During 2019 The Listening Project runs through the EUYO's programme as a major theme.
Of the many areas of expertise that are vital for orchestral musicians, listening is surely one of (perhaps the) most crucial. But in today’s European society, with our increasingly closed off techno-worlds, polarised politics and individualistically driven patterns of consumption, it is so often in sadly short supply. And It is worth remembering that the European Union was formed with the specific aim of us working with - and therefore listening to - others. So in 2019, a theme runs through the EUYO’s year in which we look at how musicians – and audiences – listen.
Most of us arguably take listening for granted, yet it is undoubtedly a complex activity. We listen for enjoyment, as well as to understand and to learn. And our ability to listen - in the most general sense - is often all that separates us from anarchy, whether that be the anarchy of a poorly performing orchestra or of a factionally divided society. So successful orchestras, like healthy societies, need to develop and care for their listening ability. We get emotions through listening which we may feel unique. Yet listening can also be a profoundly communal activity. Players sometimes report audience members telling them of something exceptional going on while listening, as if in the most successful of performances the audience is transformed into a massive, single listener, an entity united from all the individuals present in the performance venue.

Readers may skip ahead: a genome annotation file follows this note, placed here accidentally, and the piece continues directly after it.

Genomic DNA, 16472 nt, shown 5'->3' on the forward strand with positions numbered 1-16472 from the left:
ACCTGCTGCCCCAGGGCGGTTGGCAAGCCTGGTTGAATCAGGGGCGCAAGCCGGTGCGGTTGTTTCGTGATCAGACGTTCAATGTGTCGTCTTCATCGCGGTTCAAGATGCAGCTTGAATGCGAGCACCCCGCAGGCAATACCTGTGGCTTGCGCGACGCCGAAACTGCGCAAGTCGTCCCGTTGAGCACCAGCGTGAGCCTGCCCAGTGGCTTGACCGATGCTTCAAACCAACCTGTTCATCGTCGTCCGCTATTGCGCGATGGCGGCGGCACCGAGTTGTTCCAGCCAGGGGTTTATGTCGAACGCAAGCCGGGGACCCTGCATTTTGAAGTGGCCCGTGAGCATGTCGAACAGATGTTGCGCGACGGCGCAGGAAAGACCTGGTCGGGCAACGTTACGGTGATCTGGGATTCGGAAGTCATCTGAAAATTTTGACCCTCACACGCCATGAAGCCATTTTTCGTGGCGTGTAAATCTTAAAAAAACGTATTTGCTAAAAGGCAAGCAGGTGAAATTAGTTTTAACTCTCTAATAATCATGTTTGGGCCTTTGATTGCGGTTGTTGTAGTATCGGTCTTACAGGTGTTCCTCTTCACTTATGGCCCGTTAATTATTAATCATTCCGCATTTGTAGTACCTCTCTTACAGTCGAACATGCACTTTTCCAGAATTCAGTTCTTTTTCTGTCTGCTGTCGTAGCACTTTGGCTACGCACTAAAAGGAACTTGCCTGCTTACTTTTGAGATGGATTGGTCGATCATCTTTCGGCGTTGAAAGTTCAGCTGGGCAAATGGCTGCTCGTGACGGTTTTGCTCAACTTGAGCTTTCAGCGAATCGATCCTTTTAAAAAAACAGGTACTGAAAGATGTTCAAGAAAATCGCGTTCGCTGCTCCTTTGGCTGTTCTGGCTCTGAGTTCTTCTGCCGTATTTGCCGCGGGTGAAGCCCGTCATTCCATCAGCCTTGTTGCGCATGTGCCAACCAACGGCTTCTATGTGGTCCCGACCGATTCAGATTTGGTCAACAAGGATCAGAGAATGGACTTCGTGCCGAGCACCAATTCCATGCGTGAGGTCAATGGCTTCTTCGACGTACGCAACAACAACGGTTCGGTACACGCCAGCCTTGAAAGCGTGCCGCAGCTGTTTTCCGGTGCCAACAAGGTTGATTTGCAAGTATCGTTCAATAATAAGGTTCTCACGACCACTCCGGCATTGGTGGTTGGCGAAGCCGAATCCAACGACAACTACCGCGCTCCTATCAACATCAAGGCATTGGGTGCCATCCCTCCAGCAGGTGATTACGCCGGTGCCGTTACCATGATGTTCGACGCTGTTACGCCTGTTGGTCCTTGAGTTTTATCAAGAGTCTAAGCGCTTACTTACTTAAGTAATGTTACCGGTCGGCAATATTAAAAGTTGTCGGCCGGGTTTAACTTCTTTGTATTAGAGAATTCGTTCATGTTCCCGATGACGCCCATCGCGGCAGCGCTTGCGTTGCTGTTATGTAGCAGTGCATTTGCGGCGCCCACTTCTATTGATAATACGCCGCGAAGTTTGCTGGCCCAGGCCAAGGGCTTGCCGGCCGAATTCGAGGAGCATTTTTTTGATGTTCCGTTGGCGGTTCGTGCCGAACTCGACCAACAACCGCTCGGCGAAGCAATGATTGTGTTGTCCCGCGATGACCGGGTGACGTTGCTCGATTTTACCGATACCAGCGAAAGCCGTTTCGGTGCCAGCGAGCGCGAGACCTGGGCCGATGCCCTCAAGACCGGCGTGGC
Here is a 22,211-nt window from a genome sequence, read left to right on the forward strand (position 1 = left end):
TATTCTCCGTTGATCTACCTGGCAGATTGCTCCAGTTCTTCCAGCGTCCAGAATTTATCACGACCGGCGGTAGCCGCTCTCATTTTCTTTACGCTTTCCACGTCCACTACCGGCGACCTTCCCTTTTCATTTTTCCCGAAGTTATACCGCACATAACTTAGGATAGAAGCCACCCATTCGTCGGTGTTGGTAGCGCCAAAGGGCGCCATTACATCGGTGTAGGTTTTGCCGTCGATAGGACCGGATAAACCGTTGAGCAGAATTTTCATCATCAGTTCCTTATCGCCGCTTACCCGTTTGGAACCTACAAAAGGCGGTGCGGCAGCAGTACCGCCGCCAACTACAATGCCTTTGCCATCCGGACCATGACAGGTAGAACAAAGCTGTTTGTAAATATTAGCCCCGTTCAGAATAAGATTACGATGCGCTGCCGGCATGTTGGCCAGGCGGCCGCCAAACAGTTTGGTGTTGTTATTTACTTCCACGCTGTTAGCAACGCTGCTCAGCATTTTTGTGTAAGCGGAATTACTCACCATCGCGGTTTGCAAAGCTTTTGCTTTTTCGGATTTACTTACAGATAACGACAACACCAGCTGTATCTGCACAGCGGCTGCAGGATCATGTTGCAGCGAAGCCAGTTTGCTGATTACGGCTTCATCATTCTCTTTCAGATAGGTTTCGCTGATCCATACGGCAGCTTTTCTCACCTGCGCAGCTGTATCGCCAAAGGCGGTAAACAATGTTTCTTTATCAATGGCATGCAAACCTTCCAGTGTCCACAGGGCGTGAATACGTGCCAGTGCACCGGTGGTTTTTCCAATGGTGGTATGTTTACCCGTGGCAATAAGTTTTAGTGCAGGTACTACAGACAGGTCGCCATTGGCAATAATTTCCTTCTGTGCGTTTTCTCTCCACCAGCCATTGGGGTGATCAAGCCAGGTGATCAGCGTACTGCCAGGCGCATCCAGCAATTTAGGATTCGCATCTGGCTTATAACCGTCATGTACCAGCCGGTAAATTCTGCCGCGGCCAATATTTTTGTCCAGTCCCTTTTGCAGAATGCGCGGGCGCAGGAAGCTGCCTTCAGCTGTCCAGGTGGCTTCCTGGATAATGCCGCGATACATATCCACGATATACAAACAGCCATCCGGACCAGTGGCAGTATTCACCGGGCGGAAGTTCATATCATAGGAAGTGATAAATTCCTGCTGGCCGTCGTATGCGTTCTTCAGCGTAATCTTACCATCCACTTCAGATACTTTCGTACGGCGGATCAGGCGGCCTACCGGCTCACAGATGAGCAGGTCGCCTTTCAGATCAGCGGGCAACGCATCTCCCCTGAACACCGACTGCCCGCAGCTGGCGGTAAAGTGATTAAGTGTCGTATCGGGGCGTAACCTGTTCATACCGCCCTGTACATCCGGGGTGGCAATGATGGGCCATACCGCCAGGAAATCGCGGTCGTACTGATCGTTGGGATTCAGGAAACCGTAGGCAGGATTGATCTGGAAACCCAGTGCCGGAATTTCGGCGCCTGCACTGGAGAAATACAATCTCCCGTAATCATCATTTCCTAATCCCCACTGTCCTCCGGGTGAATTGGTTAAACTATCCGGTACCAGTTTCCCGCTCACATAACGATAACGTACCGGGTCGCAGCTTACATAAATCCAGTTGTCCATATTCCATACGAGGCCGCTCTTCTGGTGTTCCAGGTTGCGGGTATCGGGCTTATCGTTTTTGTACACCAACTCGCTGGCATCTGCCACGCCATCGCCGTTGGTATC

The Listening Project will explore such experiences and much more, with contributions from world renowned artists, and explorations of a variety of techniques to help players and audiences listen. In the Spring residency in Ferrara we begin by looking at how orchestras listen, and in the summer we move on to audiences, with a European Music Campus musiclab at Grafenegg devoted to a comparison of listening and watching. In the process we hope to help hone the listening skills of Europe’s young musicians, whilst also shedding light on how in a challenging moment for Europe we can all improve by developing and expanding our listening. Welcome to The Listening Project.
The Listening Project was launched during our spring residency at our home in Ferrara. As the year progresses we will be populating a Listening Project archive with contributions from major artists, teachers and players. Many of them will be responding to the following questions:
“How would you advise young talented orchestral musicians to go about developing their listening abilities in an orchestral context? And what have you learnt about listening in your years working with some of the world’s finest orchestras?”
If you want to contribute to the Listening Archive, you may want to tell us HOW DO YOU LISTEN? by filling out our survey. Or, you can simply make your own video with advice on how young talented orchestral musicians should go about developing their listening abilities in an orchestral context.
To send a smartphone, tablet or other platform video for placing in the Listening Archive, send your video to email@example.com in one of the following file formats: .avi .mp4 .mov by using WeTransfer or similar app. Videos can be as short as you like (even down to a matter of seconds) but should be a maximum of 5 minutes.